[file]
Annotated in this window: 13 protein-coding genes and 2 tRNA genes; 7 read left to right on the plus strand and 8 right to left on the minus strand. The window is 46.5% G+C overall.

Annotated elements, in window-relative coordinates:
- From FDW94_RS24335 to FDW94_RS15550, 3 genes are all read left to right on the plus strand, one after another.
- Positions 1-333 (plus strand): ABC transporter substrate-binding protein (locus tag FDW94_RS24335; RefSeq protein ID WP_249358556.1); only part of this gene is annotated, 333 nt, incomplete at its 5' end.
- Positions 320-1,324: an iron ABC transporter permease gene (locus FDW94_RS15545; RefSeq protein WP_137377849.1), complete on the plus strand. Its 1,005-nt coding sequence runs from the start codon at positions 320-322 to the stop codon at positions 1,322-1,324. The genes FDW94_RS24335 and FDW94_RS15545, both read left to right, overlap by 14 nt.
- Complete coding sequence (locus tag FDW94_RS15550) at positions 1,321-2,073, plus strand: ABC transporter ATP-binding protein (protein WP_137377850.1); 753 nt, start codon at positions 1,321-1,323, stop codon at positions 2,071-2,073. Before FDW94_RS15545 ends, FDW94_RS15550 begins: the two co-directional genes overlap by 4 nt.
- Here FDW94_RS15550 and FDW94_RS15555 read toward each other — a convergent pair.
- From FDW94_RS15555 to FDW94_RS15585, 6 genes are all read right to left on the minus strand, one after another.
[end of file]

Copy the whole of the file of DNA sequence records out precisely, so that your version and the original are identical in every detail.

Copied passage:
Annotated in this window: 13 protein-coding genes and 2 tRNA genes; 7 read left to right on the plus strand and 8 right to left on the minus strand. The window is 46.5% G+C overall.

Annotated elements, in window-relative coordinates:
- From FDW94_RS24335 to FDW94_RS15550, 3 genes are all read left to right on the plus strand, one after another.
- Positions 1-333 (plus strand): ABC transporter substrate-binding protein (locus tag FDW94_RS24335; RefSeq protein ID WP_249358556.1); only part of this gene is annotated, 333 nt, incomplete at its 5' end.
- Positions 320-1,324: an iron ABC transporter permease gene (locus FDW94_RS15545; RefSeq protein WP_137377849.1), complete on the plus strand. Its 1,005-nt coding sequence runs from the start codon at positions 320-322 to the stop codon at positions 1,322-1,324. The genes FDW94_RS24335 and FDW94_RS15545, both read left to right, overlap by 14 nt.
- Complete coding sequence (locus tag FDW94_RS15550) at positions 1,321-2,073, plus strand: ABC transporter ATP-binding protein (protein WP_137377850.1); 753 nt, start codon at positions 1,321-1,323, stop codon at positions 2,071-2,073. Before FDW94_RS15545 ends, FDW94_RS15550 begins: the two co-directional genes overlap by 4 nt.
- Here FDW94_RS15550 and FDW94_RS15555 read toward each other — a convergent pair.
- From FDW94_RS15555 to FDW94_RS15585, 6 genes are all read right to left on the minus strand, one after another.